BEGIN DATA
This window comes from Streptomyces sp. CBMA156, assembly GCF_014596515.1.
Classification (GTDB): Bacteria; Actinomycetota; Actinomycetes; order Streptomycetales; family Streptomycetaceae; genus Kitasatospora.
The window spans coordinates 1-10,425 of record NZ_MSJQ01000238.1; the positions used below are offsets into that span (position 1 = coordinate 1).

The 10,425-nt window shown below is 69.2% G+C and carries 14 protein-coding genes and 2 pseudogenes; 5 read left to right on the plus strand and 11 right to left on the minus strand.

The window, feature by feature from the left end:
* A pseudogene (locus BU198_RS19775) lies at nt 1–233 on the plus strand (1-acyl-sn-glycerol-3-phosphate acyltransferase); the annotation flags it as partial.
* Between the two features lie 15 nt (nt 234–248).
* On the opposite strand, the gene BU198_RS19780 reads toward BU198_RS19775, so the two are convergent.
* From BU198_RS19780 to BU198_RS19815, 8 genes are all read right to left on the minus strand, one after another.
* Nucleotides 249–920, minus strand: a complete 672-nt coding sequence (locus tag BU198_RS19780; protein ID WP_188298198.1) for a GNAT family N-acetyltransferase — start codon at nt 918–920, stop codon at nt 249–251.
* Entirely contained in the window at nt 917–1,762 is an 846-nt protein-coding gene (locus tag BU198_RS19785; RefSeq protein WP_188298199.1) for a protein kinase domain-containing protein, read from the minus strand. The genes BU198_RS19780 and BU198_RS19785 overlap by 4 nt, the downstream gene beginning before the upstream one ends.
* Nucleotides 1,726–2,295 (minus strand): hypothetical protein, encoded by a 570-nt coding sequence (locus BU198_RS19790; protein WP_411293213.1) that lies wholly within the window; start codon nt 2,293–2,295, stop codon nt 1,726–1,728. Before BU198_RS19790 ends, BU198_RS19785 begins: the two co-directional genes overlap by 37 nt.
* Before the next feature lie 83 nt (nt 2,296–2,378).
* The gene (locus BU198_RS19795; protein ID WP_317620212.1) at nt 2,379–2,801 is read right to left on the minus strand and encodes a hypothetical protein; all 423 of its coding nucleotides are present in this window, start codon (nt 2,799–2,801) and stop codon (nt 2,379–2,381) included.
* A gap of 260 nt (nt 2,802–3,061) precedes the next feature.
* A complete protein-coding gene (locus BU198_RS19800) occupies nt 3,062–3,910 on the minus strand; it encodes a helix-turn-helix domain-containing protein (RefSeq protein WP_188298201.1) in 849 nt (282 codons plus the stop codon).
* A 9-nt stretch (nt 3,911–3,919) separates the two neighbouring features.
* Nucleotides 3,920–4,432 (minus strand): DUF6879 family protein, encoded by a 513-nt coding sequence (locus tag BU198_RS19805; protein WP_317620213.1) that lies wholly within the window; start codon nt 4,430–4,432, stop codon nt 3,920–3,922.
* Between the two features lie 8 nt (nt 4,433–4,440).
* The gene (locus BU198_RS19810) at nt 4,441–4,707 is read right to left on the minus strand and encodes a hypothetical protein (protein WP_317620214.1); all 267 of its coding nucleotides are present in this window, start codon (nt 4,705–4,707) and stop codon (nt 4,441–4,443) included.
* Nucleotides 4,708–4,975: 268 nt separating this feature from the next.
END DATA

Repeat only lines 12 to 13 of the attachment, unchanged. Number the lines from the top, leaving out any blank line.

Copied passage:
* Nucleotides 1,726–2,295 (minus strand): hypothetical protein, encoded by a 570-nt coding sequence (locus BU198_RS19790; protein WP_411293213.1) that lies wholly within the window; start codon nt 2,293–2,295, stop codon nt 1,726–1,728. Before BU198_RS19790 ends, BU198_RS19785 begins: the two co-directional genes overlap by 37 nt.
* Before the next feature lie 83 nt (nt 2,296–2,378).